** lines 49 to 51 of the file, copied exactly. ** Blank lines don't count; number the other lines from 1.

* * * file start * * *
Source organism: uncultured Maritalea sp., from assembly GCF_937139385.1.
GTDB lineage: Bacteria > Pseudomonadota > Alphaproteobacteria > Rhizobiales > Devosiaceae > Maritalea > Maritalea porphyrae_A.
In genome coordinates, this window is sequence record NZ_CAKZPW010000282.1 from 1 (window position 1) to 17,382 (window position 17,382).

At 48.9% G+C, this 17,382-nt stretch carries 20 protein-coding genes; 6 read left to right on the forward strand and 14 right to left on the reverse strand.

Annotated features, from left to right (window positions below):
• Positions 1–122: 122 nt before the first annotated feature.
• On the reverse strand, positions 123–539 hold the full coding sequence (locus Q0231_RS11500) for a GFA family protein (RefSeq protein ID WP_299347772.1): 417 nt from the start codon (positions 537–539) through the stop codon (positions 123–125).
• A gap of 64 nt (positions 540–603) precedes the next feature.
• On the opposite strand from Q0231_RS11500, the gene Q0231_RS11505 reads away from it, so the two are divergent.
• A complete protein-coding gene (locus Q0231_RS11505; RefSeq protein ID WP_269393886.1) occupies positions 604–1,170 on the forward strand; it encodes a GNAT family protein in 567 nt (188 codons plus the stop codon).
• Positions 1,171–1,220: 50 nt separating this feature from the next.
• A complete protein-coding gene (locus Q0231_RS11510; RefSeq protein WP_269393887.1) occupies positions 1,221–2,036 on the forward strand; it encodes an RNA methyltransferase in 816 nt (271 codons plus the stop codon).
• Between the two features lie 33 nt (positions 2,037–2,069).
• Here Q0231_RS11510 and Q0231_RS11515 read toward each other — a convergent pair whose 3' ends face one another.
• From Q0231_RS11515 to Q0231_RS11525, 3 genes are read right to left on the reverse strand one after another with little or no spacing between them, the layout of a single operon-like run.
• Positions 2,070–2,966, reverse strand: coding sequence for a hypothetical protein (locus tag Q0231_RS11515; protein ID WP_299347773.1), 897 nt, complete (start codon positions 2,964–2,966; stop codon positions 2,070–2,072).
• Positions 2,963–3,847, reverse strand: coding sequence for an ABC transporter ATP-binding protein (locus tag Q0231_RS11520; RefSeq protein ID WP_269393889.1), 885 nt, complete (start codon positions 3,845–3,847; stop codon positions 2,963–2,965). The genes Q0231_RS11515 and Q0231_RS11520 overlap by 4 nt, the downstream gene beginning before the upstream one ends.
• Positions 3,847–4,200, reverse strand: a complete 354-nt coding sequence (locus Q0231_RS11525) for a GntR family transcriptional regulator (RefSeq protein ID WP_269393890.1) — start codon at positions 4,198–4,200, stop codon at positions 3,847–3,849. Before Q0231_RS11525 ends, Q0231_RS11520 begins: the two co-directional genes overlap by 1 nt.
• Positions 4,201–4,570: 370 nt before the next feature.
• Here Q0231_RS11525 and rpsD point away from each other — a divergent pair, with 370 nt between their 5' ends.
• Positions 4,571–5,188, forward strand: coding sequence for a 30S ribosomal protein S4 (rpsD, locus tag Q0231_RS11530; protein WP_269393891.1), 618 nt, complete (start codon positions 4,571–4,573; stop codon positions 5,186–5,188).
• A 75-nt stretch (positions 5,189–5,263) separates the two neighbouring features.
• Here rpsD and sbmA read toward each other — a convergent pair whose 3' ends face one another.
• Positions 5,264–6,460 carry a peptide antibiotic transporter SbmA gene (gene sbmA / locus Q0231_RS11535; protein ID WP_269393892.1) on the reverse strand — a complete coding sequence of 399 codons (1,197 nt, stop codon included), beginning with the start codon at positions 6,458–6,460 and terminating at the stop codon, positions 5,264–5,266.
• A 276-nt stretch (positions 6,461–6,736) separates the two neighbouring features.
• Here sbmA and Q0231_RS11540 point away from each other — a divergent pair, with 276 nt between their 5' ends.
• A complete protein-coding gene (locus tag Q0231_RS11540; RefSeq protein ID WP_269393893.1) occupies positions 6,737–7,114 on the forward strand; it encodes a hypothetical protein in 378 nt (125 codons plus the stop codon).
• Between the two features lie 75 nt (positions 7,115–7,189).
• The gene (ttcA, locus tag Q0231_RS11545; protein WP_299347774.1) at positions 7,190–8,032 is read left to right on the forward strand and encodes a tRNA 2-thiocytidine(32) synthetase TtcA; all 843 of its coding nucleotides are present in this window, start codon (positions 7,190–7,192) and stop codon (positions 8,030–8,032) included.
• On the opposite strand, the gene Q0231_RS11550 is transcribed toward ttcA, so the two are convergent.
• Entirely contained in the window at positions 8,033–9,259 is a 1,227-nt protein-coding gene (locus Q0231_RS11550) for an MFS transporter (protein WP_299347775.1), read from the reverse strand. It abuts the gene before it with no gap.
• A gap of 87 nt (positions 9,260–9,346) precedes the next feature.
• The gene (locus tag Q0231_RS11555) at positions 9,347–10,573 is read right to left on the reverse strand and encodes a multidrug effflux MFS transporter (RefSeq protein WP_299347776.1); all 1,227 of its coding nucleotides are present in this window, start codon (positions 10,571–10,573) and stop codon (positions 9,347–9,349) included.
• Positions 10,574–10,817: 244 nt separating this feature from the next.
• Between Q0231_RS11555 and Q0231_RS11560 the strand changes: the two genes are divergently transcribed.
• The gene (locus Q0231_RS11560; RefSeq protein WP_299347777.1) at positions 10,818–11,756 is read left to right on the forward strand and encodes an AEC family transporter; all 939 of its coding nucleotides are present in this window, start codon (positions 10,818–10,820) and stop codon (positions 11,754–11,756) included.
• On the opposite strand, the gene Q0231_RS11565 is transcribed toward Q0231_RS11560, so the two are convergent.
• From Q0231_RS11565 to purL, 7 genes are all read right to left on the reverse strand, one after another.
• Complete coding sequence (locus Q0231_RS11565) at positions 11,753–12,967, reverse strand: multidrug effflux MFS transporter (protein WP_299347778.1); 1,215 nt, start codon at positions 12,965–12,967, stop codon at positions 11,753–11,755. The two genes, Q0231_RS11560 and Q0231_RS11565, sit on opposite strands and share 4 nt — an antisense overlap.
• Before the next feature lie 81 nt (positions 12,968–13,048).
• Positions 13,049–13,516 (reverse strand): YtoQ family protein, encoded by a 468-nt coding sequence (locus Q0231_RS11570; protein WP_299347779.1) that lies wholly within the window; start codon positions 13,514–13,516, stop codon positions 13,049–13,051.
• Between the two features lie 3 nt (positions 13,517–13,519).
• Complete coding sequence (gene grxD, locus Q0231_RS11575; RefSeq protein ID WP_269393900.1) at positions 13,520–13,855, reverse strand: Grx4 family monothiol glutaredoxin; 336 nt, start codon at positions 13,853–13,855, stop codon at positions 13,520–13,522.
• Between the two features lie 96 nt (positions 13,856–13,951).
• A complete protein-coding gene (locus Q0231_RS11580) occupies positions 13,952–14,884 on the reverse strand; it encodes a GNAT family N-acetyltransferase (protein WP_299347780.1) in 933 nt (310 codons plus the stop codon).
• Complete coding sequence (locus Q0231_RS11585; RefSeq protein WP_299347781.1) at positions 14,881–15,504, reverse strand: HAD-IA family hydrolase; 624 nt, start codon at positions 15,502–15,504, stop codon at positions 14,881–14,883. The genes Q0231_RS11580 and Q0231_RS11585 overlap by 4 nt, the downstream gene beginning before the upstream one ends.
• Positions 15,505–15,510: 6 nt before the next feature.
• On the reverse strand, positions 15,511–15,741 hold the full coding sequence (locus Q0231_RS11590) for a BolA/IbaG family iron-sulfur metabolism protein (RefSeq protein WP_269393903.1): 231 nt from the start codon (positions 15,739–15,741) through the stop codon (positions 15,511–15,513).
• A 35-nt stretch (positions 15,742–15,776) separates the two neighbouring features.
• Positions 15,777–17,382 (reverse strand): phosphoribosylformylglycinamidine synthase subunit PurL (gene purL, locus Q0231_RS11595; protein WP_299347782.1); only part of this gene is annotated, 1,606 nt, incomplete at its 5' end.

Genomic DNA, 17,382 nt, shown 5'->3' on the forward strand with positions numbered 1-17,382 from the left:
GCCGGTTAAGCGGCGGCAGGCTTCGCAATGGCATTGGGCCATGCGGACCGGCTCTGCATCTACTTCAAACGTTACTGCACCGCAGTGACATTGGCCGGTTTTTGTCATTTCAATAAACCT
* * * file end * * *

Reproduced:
• A 35-nt stretch (positions 15,742–15,776) separates the two neighbouring features.
• Positions 15,777–17,382 (reverse strand): phosphoribosylformylglycinamidine synthase subunit PurL (gene purL, locus Q0231_RS11595; protein WP_299347782.1); only part of this gene is annotated, 1,606 nt, incomplete at its 5' end.

Genomic DNA, 17,382 nt, shown 5'->3' on the forward strand with positions numbered 1-17,382 from the left: